The Vybe App was launched in 2019 to find a lasting and working solution to a unique set of social challenges. The project should have been considered a rather daunting task for the trio of software developers who chose to make the dating world smaller and more interesting for the Nigerian youth, and even more of a challenge because of the social climate in the continent and an unflattering history of regimented cultures, unfounded myths, and half-truths as well as a seemingly impermeable custom of rigid social structures. In a previously non-existent industry, and armed with nothing but a resolve to tailor their product to an already interested and growing clientele, these three namely: Osagie Omonzokpia (CTO), Adetolani Eko (CEO), Moronke Anifowose (COO) created the Vybe App, a Nigerian online dating solution with a worthwhile MVP that was well- suited to an African audience.
Initially self-funded like most passion projects, the Vybe App in its early stages won the Busicon and Diamond Bank App Challenge after which it made it to the finals in Y Combinator’s Winter 2020 interviews in California, a pivotal stage that only served to increase its popularity and integrity. In 2020, the pandemic surge initiated a rise in the use of the Vybe App, increasing awareness of the app and responsiveness by a growing audience of fun-seekers. Extensive pre-launch research and a very interactive social network combined to create a very successful product and after a review by both Reuters (and BBC pidgin in 2020), the developers are quite confident that Vybe will not be going out of trend anytime soon.
Online dating is an old concept that dates back to personal ads in the 1700s and subsequently, video cassette dating services. Mobile phones and the internet only served to make an existing idea only more popular, and therefore, highly exploitable. It certainly doesn’t stand to reason that many people, Africans especially, consider online dating “unnatural” and prefer to meet people “the old-fashioned way’”. Taking the obvious bias in cognition, the Vybe App expanded to offline dating services since its beta launch and promises constant and consistent technological updates, expansion across the continent, more language options, and most importantly, very affordable subscription plans.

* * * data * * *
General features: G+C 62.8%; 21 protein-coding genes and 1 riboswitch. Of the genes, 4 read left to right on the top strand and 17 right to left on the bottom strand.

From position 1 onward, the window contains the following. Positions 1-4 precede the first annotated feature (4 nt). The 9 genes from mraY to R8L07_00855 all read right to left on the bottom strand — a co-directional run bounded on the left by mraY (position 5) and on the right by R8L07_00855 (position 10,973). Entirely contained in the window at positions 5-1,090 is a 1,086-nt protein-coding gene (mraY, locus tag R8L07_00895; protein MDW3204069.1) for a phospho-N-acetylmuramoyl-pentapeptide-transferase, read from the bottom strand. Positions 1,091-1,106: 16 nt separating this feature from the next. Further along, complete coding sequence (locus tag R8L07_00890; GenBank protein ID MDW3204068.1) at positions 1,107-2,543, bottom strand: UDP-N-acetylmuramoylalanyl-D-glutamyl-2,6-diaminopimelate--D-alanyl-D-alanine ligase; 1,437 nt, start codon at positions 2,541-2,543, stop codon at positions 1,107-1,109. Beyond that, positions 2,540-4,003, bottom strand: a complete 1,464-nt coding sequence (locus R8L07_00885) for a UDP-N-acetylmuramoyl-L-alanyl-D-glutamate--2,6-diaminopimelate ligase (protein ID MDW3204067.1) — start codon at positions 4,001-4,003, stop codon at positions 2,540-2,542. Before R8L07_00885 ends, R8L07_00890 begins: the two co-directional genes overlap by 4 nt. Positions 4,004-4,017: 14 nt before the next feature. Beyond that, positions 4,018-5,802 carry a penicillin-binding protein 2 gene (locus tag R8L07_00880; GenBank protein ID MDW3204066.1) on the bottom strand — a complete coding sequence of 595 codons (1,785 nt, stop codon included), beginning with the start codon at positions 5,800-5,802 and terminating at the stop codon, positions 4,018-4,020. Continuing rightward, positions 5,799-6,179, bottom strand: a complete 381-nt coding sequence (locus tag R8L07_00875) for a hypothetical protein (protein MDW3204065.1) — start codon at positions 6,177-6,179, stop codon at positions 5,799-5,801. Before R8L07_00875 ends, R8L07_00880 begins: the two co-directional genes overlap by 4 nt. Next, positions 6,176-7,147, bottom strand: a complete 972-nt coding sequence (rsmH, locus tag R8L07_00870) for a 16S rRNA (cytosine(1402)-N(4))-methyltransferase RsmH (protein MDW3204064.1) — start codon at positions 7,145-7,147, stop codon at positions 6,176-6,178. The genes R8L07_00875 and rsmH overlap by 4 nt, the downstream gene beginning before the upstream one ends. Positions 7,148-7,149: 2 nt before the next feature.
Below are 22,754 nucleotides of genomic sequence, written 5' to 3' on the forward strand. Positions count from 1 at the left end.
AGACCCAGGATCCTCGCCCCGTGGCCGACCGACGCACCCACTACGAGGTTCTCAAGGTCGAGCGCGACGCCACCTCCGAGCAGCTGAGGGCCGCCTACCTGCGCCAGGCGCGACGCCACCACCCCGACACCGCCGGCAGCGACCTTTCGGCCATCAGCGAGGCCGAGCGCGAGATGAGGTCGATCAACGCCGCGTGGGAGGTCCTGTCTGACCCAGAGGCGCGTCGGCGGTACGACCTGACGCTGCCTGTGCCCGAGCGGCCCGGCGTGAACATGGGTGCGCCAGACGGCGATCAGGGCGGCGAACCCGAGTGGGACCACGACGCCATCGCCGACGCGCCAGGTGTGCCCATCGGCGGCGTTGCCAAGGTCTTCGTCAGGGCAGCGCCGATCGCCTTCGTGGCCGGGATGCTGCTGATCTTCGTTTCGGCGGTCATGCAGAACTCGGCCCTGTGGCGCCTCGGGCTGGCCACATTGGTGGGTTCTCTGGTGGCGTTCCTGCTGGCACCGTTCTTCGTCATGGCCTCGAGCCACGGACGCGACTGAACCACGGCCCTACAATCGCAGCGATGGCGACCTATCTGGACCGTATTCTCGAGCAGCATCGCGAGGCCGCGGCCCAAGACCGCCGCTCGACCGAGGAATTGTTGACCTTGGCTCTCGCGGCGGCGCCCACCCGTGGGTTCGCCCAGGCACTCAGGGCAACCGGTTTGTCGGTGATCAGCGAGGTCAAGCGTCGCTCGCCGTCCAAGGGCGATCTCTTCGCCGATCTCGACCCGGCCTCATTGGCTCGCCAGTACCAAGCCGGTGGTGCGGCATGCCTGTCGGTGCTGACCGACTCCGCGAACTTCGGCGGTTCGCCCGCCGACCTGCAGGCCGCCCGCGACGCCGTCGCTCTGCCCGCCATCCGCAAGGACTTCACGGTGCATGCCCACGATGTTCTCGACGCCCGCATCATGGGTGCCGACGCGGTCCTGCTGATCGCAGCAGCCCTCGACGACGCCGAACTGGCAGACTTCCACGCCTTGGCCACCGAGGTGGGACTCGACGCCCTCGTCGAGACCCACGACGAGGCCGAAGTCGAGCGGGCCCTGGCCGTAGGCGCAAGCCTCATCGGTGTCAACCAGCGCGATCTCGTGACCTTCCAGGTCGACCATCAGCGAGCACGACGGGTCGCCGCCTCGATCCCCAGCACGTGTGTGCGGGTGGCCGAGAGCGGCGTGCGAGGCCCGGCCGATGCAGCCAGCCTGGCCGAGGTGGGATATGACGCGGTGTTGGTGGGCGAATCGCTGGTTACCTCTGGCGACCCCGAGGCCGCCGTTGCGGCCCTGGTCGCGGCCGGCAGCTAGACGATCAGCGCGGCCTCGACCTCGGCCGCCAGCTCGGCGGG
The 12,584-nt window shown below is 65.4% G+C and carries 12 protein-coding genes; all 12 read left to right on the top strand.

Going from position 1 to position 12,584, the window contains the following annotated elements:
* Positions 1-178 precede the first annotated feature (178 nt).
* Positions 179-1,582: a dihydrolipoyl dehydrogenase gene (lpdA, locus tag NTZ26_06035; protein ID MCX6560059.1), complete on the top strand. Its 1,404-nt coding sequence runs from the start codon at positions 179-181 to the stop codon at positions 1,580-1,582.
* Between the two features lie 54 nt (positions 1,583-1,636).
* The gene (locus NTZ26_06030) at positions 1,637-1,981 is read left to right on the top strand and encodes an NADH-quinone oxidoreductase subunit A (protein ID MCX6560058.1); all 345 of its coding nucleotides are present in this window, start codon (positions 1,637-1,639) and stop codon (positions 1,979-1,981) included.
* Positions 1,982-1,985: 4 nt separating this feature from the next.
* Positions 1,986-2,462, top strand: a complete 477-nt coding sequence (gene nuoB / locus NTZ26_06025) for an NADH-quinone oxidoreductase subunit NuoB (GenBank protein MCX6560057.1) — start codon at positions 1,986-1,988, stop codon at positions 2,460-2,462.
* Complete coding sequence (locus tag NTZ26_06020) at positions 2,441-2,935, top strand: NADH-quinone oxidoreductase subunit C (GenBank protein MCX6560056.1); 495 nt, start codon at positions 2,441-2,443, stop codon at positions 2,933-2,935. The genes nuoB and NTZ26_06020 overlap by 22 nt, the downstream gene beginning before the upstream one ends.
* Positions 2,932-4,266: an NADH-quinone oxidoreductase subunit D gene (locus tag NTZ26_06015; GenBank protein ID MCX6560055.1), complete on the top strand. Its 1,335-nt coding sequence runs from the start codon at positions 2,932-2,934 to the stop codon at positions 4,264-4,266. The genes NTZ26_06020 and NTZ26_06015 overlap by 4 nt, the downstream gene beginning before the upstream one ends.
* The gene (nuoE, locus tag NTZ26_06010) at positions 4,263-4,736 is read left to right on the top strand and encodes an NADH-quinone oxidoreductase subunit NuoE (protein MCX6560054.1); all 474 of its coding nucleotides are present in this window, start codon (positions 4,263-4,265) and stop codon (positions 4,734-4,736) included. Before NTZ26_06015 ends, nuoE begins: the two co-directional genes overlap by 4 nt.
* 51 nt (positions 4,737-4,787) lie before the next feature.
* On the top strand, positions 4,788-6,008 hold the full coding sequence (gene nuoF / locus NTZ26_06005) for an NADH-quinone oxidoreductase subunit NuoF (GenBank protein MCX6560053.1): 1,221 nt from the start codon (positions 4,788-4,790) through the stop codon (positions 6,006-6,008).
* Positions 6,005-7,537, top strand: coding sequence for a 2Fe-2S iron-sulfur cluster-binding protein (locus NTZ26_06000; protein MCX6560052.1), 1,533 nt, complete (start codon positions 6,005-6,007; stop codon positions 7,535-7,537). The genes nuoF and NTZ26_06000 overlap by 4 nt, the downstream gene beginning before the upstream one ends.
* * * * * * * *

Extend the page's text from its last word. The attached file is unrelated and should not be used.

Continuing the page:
This Valentine’s, with pandemic restrictions and policies still in place, Vybe still maintains the status quo of love and excitement. With over 10,000 downloads, 14,000 matches, and counting, the Vybe App has strategically placed itself as Nigeria’s Cupid, easing emotional stress over the pandemic and even fortifying already-established connections with their real-life events.
In this interview with Adetolani Eko, the CEO of Vybe, we discuss the Vybe App in its entirety; the plans for the future, and the relevance of the app now more than ever in this season of love.
What is the app?
Vybe is a dating service that is designed to help Africans connect in fun and secure ways; online and offline.
How does it work?
Vybe allows people to connect online through our mobile apps and offline by attending our events and meet-ups. On the app, users can filter potential matches by age, location, gender, etc. When they find someone they’re interested in they can send a chat request (lovestruck) or swipe right on the profile.
On the offline side of things, we host events like speed dating sessions and game nights where single people can connect and meet new people.
This is an example of one of our speed dating sessions:
What was the motivation behind it?
Vybe was really born out of problems we experienced as single Africans and also stories from friends and family.
For example, Africans have access to less than 40% of the top dating platforms in the world. This means these apps don’t even appear in your app store or you can’t create an account. As if that isn’t bad enough, you have to struggle with “catfishes” and fraudulent profiles or even meeting someone who wants something completely different from you.
There was also the issue of a lack of African tailored options. On most existing platforms you had to identify as “African American” or “Of African descent” and that was not detailed enough for the realities of finding a suitable partner for most Africans.
It all just seemed a bit ridiculous to us that in a society where courtship/marriage had so much importance and at a time when more Africans are on the internet than ever before, there was no effective way to find a partner online. So we did it.